In her story “Dewfall,” also from Because She, Al-Attas employs poetic intensification to tell the story of a woman’s life, confined to the kitchen and the daily pain within its walls, in only two lines. She employs a prose-poem or flash-fiction technique that might remind readers of a haiku:
Dewfall spoon was dancing in the center of the alfanjan (coffee cup) . . . As the sugar melted, the spoon lying in state, neglected.
Al-Attas uses the spoon as a metaphor for the woman, whose life moves from the splendor and freshness of her assigned role as a female (“dancing”) to ostracism, exclusion, and ingratitude (“lying in state, neglected”) after the expiry of her feminine charms (‘the sugar melted”). The ellipses highlight the nature of a society that transfers the heroine across these two realms. Using the teaspoon as a metaphor reflects bitter irony to condemn a masculine culture that uses the female body like a utensil and then discards it. Part of this bitterness is perhaps directed at women, many of whom are happy to perform their role perfectly while fully realizing that the patriarchal world will discard them. One of Al-Attas’s most distinctive literary techniques is to reverse the societal pattern of men being in the center and women being relegated to the margins. In “Dewfall,” the irony is doubled because Al-Attas allows the reader the possibility that the unseen hand stirring the spoon and then setting it aside is the hand of either male patriarchy or female acquiescence.
In the story “Cook,” from Lightning Training to Be Light, Al-Attas employs an innovative technique in her writing that fuses fiction with the rich imagery and graphic form of the poem. The story is set in a kitchen, a closed anti-patriarchal space relegated to women, and the heroine is ostensibly preparing what appears on the page to be just a recipe. However, this recipe elevates the heroine from her slavish domestic role to that of a goddess:
She decided to cook (her inner self), she prepared her hoard, she began to mix the dough of (the inner):
a little bit of madness oil
a spicy ounce of rebellion
drops of vaporizing oils from the fruits of creativity
garlic cloves of wisdom, she added the good-hearted sauce
two horns of hot pepper of demonization
a no color liquid called Angels’ vinegar
she shed a teaspoon of the salt of common sense
and mixed all of these in a pot of (humanization) pouring the water of life above the dough, and she entered it into the cosmic oven
…and then she sat on her apprehensive boredom and anxiety to wait.
Here, the heroine has transformed the kitchen, a space of female ostracism, into a place of emancipation and liberation from the slavery of the patriarchy. Al-Attas gathers the ingredients of the recipe from the daily lives of women to comment with bitter irony on the status quo. Also notable is Al-Attas’s innovative use of punctuation: she does not finish her sentences with periods; instead, she uses commas to indicate the poetic, dynamic nature of the heroine’s own self-creation. In addition, the blank space after each item in the recipe and the ellipses before the last sentence invite the readers to fill in their own experiences and impressions.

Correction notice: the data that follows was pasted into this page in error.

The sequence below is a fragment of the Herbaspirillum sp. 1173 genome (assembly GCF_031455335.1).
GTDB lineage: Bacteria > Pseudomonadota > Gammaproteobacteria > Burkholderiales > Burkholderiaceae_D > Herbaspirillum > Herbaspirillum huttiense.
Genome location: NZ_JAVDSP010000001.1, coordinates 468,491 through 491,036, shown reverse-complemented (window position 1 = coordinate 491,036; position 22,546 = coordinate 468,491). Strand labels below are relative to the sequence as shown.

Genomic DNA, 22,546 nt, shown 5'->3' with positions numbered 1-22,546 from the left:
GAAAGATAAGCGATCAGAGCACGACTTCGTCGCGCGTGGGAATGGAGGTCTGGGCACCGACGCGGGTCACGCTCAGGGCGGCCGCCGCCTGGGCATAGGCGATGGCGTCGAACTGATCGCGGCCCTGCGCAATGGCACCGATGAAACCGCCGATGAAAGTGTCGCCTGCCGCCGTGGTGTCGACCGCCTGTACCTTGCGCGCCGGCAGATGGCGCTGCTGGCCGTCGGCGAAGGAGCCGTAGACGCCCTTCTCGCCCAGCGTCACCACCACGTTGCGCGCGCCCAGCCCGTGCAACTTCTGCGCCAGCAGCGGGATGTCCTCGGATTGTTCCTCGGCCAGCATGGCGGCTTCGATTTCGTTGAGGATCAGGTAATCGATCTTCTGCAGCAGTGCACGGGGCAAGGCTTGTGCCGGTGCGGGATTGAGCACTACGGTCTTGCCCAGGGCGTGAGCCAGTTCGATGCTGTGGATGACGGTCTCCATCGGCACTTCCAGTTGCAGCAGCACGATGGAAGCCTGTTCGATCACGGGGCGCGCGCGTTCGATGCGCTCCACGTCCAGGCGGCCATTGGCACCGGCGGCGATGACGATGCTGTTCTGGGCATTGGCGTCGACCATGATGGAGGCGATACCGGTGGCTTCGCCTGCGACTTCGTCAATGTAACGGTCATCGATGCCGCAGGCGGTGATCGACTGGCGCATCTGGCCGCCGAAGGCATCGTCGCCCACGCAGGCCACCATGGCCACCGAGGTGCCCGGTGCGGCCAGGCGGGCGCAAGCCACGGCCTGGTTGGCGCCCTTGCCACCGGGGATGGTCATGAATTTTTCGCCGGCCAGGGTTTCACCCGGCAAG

Huda al-Attas writes to and for women in stories that feature solitary female protagonists who speak for the unheard women in her society. She marginalizes men and mutes their voices to create a world in narrative that contradicts the reality of her culture. In her stories, Al-Attas documents Arab women’s lives in general and Yemeni women’s lives in particular. However, in a broader sense, her work speaks to and for oppressed women everywhere. She does not cover women’s bodies or their psychological and sexual feelings. She seeks to shake the dust from a culture that uses religion to constrain the role of women and their social interactions. Al-Attas boldly discusses topics that are very sensitive in conservative Arab society. In addition, she has created a new genre by interweaving the techniques of fiction, free verse, and the prose poem. It is not only her subject matter but also her literary techniques that embody liberation.
Dr.Wijdan Al-Sayegh, a well-known Arab writer, has nearly two decades of experience in teaching and writing on Arabic literature and language. She has published 24 books, three of which won renowned Arab prizes, including the Al-afeef Cultural Award for Literature and Arts in Yemen in 2003. Her publications deal with social, political, and religious taboos in modern Arabic texts. She has also been an active contributor to many Arabic journals, periodicals, and literary magazines across the Arab world.
Tom Zimmerman teaches English, directs the Writing Center, edits The Huron River Review and The Big Windows Review, and serves as faculty advisor of the WCC Poetry Club, at Washtenaw Community College, in Ann Arbor, Michigan.